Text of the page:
Tuesday, April 9

Ukraine already uses facial recognition from Clearview AI

This was stated by Reuters, referring to direct sources of the company. It should be noted that Ukraine receives free access to the Clearview AI face search system, which allows checking persons of potential interest at checkpoints.

This idea arose after the illegal Russian invasion of Ukraine. Clearview AI CEO Hoan Ton-That sent a letter to kyiv offering assistance. At the same time, the company did not offer this technology to the Russian invaders.

The Clearview AI founder said his startup has a database of 10 billion photos, including more than 2 billion images from the Russian social network VKontakte. This database can help Ukraine identify the dead more easily than trying to match fingerprints, and it works even if there are facial injuries.

It also claims that Clearview AI technology could be used to reunite separated refugees with their families, identify Russian operatives and help the government debunk the string of fake news or false social media posts related to the invasion and war.

According to Ton-That, the exact purpose for which the Ukrainian Defense Ministry will use this technology is unclear. Other Ukrainian government agencies are expected to implement Clearview AI capabilities in the coming days.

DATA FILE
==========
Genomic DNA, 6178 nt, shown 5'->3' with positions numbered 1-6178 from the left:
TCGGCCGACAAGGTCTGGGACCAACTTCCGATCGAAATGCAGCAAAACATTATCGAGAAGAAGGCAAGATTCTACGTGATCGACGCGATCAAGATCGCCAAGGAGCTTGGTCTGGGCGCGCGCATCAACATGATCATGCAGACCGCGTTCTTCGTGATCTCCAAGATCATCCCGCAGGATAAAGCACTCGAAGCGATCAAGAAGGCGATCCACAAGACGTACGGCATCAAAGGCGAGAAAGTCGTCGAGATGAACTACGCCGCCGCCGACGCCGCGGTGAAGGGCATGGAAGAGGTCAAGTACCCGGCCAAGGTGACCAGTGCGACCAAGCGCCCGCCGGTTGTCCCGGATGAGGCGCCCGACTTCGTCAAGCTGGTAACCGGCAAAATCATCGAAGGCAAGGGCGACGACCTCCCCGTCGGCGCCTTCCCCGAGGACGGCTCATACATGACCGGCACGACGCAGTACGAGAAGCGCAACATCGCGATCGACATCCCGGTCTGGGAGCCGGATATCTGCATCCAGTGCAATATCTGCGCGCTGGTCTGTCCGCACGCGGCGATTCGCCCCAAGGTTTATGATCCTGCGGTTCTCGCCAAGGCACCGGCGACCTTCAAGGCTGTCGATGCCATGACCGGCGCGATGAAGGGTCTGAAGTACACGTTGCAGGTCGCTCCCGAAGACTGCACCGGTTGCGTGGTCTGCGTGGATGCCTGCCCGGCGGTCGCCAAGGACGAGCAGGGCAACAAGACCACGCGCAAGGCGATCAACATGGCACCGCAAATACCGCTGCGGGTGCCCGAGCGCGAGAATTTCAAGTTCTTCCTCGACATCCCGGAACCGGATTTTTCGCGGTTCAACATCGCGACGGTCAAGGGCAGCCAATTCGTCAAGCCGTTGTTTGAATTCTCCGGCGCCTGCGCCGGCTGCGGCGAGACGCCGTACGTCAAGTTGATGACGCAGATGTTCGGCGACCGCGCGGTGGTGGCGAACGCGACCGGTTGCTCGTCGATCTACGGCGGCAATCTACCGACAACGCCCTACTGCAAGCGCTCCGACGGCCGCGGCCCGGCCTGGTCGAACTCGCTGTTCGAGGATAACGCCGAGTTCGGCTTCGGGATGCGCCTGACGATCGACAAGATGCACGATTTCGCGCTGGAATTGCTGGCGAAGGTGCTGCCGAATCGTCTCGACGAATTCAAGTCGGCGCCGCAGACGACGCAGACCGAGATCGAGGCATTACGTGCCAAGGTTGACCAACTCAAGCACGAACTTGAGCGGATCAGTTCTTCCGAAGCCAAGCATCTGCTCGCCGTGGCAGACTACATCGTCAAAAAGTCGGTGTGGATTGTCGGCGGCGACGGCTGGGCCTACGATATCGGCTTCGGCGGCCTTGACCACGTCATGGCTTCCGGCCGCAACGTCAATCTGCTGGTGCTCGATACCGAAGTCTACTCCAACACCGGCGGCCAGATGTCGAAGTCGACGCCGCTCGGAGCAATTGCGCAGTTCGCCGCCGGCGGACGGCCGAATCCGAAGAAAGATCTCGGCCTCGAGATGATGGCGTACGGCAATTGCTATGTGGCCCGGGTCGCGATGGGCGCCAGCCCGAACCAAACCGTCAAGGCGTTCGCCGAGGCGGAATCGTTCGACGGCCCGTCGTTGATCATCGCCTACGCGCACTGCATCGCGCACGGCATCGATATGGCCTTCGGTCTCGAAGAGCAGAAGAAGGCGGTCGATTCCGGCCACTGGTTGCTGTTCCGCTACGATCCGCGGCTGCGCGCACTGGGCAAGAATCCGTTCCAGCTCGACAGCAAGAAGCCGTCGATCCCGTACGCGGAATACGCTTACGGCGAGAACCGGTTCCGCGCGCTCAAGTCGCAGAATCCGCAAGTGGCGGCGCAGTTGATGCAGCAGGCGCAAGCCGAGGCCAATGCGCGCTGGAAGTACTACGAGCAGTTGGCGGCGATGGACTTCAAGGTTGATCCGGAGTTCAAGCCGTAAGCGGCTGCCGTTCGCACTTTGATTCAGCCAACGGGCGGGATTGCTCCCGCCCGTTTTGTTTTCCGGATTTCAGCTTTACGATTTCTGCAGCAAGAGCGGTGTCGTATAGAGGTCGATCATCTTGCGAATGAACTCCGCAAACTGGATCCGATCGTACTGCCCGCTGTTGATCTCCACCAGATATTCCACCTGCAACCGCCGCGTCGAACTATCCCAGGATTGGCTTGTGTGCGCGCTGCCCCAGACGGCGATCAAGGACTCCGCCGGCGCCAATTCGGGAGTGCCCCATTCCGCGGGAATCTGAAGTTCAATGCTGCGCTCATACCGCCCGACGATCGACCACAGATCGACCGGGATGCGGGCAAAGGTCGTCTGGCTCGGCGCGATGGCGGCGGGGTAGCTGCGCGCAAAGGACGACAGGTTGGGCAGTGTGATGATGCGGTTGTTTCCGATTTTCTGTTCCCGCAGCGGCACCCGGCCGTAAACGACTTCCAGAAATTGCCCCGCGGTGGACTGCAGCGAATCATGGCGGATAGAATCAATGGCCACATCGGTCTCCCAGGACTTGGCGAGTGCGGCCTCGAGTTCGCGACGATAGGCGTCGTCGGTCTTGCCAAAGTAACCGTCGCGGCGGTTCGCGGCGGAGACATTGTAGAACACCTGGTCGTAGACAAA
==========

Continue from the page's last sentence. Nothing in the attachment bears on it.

Ukraine has started using the controversial Clearview AI facial recognition technology

VKontakte images make Clearview AI’s data set more comprehensive than PimEyes, a public image search engine often used to identify people in military photos.

However, some critics say facial recognition technology can misidentify people at checkpoints and in combat. Failure to comply could result in the death of civilians.

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Facial recognition in Ukraine

Facial recognition technology is a system used to detect the presence of a person by comparing a digital image or video of a person’s face with pre-existing data.

Facial recognition and face matching can be used to verify a subject’s identity by recording and analyzing an image or video of a person’s facial structure and comparing it to a pre-existing image to determine if there is a match.

The pre-existing image can be from a private or public database, or an image from a government-issued ID. Facial recognition technology has been in development for decades, but advances in recent years have made these solutions commonplace in our daily lives.

Facial recognition tools are now available on smartphones, and financial institutions are beginning to use face matching to verify digital identity as part of opening a digital account.

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